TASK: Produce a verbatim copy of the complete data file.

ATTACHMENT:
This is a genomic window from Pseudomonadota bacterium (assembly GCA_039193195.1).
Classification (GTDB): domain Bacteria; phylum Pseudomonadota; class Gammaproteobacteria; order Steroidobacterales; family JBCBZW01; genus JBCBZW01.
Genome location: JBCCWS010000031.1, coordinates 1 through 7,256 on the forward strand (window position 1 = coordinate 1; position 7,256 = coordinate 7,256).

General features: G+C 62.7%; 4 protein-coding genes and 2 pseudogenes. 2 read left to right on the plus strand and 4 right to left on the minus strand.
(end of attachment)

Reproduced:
This is a genomic window from Pseudomonadota bacterium (assembly GCA_039193195.1).
Classification (GTDB): domain Bacteria; phylum Pseudomonadota; class Gammaproteobacteria; order Steroidobacterales; family JBCBZW01; genus JBCBZW01.
Genome location: JBCCWS010000031.1, coordinates 1 through 7,256 on the forward strand (window position 1 = coordinate 1; position 7,256 = coordinate 7,256).

General features: G+C 62.7%; 4 protein-coding genes and 2 pseudogenes. 2 read left to right on the plus strand and 4 right to left on the minus strand.